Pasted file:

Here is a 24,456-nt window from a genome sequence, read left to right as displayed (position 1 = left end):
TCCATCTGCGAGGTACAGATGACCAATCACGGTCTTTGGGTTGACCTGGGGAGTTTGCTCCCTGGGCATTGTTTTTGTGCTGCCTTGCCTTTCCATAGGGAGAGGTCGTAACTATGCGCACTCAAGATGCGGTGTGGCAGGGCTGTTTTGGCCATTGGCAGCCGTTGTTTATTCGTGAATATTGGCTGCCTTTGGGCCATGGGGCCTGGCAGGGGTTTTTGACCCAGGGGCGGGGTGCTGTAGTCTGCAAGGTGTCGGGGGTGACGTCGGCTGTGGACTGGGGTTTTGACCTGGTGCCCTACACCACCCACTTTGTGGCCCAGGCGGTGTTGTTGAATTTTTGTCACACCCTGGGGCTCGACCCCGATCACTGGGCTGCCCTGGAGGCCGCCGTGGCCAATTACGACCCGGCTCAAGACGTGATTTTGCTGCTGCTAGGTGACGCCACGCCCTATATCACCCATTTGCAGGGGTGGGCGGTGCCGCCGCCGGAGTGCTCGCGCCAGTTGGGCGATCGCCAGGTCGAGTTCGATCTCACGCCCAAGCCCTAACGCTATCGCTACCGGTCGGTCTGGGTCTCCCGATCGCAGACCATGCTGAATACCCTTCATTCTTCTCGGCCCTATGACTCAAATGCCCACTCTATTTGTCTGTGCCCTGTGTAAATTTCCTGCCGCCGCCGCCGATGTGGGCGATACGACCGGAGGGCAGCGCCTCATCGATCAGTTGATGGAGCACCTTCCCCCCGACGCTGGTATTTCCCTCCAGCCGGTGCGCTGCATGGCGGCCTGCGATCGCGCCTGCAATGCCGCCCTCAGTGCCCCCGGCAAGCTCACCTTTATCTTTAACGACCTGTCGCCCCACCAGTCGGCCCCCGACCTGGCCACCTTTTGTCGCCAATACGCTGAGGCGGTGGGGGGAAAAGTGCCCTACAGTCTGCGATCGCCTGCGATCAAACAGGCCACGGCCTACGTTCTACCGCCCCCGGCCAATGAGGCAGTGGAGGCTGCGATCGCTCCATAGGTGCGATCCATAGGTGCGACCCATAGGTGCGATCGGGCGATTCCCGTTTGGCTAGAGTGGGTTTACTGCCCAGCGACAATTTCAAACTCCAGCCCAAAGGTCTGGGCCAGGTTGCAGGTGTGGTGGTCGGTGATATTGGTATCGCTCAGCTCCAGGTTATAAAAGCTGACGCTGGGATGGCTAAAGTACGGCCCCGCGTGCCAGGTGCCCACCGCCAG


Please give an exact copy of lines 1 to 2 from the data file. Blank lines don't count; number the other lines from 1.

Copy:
Here is a 24,456-nt window from a genome sequence, read left to right as displayed (position 1 = left end):
TCCATCTGCGAGGTACAGATGACCAATCACGGTCTTTGGGTTGACCTGGGGAGTTTGCTCCCTGGGCATTGTTTTTGTGCTGCCTTGCCTTTCCATAGGGAGAGGTCGTAACTATGCGCACTCAAGATGCGGTGTGGCAGGGCTGTTTTGGCCATTGGCAGCCGTTGTTTATTCGTGAATATTGGCTGCCTTTGGGCCATGGGGCCTGGCAGGGGTTTTTGACCCAGGGGCGGGGTGCTGTAGTCTGCAAGGTGTCGGGGGTGACGTCGGCTGTGGACTGGGGTTTTGACCTGGTGCCCTACACCACCCACTTTGTGGCCCAGGCGGTGTTGTTGAATTTTTGTCACACCCTGGGGCTCGACCCCGATCACTGGGCTGCCCTGGAGGCCGCCGTGGCCAATTACGACCCGGCTCAAGACGTGATTTTGCTGCTGCTAGGTGACGCCACGCCCTATATCACCCATTTGCAGGGGTGGGCGGTGCCGCCGCCGGAGTGCTCGCGCCAGTTGGGCGATCGCCAGGTCGAGTTCGATCTCACGCCCAAGCCCTAACGCTATCGCTACCGGTCGGTCTGGGTCTCCCGATCGCAGACCATGCTGAATACCCTTCATTCTTCTCGGCCCTATGACTCAAATGCCCACTCTATTTGTCTGTGCCCTGTGTAAATTTCCTGCCGCCGCCGCCGATGTGGGCGATACGACCGGAGGGCAGCGCCTCATCGATCAGTTGATGGAGCACCTTCCCCCCGACGCTGGTATTTCCCTCCAGCCGGTGCGCTGCATGGCGGCCTGCGATCGCGCCTGCAATGCCGCCCTCAGTGCCCCCGGCAAGCTCACCTTTATCTTTAACGACCTGTCGCCCCACCAGTCGGCCCCCGACCTGGCCACCTTTTGTCGCCAATACGCTGAGGCGGTGGGGGGAAAAGTGCCCTACAGTCTGCGATCGCCTGCGATCAAACAGGCCACGGCCTACGTTCTACCGCCCCCGGCCAATGAGGCAGTGGAGGCTGCGATCGCTCCATAGGTGCGATCCATAGGTGCGACCCATAGGTGCGATCGGGCGATTCCCGTTTGGCTAGAGTGGGTTTACTGCCCAGCGACAATTTCAAACTCCAGCCCAAAGGTCTGGGCCAGGTTGCAGGTGTGGTGGTCGGTGATATTGGTATCGCTCAGCTCCAGGTTATAAAAGCTGACGCTGGGATGGCTAAAGTACGGCCCCGCGTGCCAGGTGCCCACCGCCAG